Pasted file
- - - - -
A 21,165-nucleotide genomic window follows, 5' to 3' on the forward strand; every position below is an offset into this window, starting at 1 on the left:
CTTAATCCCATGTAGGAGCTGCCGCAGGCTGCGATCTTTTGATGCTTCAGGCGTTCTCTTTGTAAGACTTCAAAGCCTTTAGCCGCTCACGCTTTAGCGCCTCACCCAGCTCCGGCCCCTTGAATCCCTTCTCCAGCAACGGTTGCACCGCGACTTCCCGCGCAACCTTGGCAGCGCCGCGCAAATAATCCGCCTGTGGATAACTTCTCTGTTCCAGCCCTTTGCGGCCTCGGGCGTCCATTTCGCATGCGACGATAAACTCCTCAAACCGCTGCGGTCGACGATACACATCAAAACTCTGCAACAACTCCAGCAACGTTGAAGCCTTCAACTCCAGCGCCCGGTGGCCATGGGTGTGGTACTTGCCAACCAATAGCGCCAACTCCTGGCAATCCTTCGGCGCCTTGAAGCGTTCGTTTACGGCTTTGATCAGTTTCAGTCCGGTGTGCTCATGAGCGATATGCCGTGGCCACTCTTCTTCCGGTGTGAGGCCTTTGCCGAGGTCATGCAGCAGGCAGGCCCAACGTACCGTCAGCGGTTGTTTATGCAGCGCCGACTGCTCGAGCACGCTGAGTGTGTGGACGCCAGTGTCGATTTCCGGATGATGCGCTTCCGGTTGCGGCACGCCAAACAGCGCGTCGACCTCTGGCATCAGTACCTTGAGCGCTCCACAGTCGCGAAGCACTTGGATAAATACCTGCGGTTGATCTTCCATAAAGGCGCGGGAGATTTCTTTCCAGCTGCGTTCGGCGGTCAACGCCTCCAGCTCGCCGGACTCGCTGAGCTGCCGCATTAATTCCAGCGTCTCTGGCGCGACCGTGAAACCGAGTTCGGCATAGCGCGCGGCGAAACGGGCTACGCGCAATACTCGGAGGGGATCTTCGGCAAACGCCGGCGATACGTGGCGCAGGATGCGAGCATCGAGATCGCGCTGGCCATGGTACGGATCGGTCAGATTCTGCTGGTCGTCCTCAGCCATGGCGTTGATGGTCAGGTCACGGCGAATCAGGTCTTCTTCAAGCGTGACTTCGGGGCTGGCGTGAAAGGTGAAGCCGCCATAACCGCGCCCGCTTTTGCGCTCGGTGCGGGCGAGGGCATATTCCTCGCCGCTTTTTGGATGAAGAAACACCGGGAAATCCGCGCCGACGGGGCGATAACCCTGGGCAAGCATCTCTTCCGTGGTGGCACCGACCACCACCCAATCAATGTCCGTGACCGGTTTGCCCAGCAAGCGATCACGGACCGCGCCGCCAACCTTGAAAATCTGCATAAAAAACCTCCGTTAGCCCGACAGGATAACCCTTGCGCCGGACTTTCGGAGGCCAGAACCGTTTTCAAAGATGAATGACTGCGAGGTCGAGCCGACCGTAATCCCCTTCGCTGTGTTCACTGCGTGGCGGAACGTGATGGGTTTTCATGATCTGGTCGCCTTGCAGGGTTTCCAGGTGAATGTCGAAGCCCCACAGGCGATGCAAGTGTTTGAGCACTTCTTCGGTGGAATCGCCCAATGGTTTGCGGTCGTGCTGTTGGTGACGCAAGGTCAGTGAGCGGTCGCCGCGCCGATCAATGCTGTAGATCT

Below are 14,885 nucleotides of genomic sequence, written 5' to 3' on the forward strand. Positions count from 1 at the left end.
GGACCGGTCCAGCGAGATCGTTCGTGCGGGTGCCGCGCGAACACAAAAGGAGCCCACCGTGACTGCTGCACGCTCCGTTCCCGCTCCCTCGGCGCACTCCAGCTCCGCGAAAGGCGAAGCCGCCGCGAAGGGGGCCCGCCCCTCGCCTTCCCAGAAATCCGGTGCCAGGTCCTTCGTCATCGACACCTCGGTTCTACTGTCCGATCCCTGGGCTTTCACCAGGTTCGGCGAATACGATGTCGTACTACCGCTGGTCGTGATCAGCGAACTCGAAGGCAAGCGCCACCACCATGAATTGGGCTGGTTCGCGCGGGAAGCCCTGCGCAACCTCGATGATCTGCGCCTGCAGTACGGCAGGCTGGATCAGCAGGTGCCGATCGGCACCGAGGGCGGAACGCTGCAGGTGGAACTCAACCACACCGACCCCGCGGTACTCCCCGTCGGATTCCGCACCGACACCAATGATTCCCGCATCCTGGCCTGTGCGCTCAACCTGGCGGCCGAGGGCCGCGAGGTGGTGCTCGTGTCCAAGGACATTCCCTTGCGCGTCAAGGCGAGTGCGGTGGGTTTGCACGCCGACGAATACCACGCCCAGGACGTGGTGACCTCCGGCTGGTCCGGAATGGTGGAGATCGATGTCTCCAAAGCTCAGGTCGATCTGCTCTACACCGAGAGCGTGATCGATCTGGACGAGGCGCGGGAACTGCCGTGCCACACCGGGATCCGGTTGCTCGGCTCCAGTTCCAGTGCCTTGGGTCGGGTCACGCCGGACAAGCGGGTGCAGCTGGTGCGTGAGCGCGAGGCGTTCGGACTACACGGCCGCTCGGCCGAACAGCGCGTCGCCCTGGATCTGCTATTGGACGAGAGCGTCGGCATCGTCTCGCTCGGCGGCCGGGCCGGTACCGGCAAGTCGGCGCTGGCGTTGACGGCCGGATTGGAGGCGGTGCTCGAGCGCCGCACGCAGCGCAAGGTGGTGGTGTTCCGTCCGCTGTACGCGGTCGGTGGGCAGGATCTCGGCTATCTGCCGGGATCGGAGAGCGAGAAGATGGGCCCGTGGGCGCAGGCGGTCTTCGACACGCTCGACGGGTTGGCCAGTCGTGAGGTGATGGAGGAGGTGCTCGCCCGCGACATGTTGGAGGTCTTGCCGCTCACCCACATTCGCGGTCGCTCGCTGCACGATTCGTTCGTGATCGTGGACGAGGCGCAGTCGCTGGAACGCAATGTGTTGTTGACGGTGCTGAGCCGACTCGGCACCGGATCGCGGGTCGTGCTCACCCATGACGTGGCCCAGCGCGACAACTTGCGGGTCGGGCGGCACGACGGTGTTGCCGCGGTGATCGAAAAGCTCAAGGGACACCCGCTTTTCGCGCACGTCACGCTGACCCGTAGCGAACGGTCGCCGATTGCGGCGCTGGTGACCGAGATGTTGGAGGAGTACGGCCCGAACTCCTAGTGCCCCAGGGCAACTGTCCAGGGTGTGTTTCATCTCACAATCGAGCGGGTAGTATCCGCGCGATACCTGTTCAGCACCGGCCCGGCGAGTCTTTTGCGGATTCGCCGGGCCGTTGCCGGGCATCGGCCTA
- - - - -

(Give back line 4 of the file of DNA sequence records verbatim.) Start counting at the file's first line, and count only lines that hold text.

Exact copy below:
GGACCGGTCCAGCGAGATCGTTCGTGCGGGTGCCGCGCGAACACAAAAGGAGCCCACCGTGACTGCTGCACGCTCCGTTCCCGCTCCCTCGGCGCACTCCAGCTCCGCGAAAGGCGAAGCCGCCGCGAAGGGGGCCCGCCCCTCGCCTTCCCAGAAATCCGGTGCCAGGTCCTTCGTCATCGACACCTCGGTTCTACTGTCCGATCCCTGGGCTTTCACCAGGTTCGGCGAATACGATGTCGTACTACCGCTGGTCGTGATCAGCGAACTCGAAGGCAAGCGCCACCACCATGAATTGGGCTGGTTCGCGCGGGAAGCCCTGCGCAACCTCGATGATCTGCGCCTGCAGTACGGCAGGCTGGATCAGCAGGTGCCGATCGGCACCGAGGGCGGAACGCTGCAGGTGGAACTCAACCACACCGACCCCGCGGTACTCCCCGTCGGATTCCGCACCGACACCAATGATTCCCGCATCCTGGCCTGTGCGCTCAACCTGGCGGCCGAGGGCCGCGAGGTGGTGCTCGTGTCCAAGGACATTCCCTTGCGCGTCAAGGCGAGTGCGGTGGGTTTGCACGCCGACGAATACCACGCCCAGGACGTGGTGACCTCCGGCTGGTCCGGAATGGTGGAGATCGATGTCTCCAAAGCTCAGGTCGATCTGCTCTACACCGAGAGCGTGATCGATCTGGACGAGGCGCGGGAACTGCCGTGCCACACCGGGATCCGGTTGCTCGGCTCCAGTTCCAGTGCCTTGGGTCGGGTCACGCCGGACAAGCGGGTGCAGCTGGTGCGTGAGCGCGAGGCGTTCGGACTACACGGCCGCTCGGCCGAACAGCGCGTCGCCCTGGATCTGCTATTGGACGAGAGCGTCGGCATCGTCTCGCTCGGCGGCCGGGCCGGTACCGGCAAGTCGGCGCTGGCGTTGACGGCCGGATTGGAGGCGGTGCTCGAGCGCCGCACGCAGCGCAAGGTGGTGGTGTTCCGTCCGCTGTACGCGGTCGGTGGGCAGGATCTCGGCTATCTGCCGGGATCGGAGAGCGAGAAGATGGGCCCGTGGGCGCAGGCGGTCTTCGACACGCTCGACGGGTTGGCCAGTCGTGAGGTGATGGAGGAGGTGCTCGCCCGCGACATGTTGGAGGTCTTGCCGCTCACCCACATTCGCGGTCGCTCGCTGCACGATTCGTTCGTGATCGTGGACGAGGCGCAGTCGCTGGAACGCAATGTGTTGTTGACGGTGCTGAGCCGACTCGGCACCGGATCGCGGGTCGTGCTCACCCATGACGTGGCCCAGCGCGACAACTTGCGGGTCGGGCGGCACGACGGTGTTGCCGCGGTGATCGAAAAGCTCAAGGGACACCCGCTTTTCGCGCACGTCACGCTGACCCGTAGCGAACGGTCGCCGATTGCGGCGCTGGTGACCGAGATGTTGGAGGAGTACGGCCCGAACTCCTAGTGCCCCAGGGCAACTGTCCAGGGTGTGTTTCATCTCACAATCGAGCGGGTAGTATCCGCGCGATACCTGTTCAGCACCGGCCCGGCGAGTCTTTTGCGGATTCGCCGGGCCGTTGCCGGGCATCGGCCTA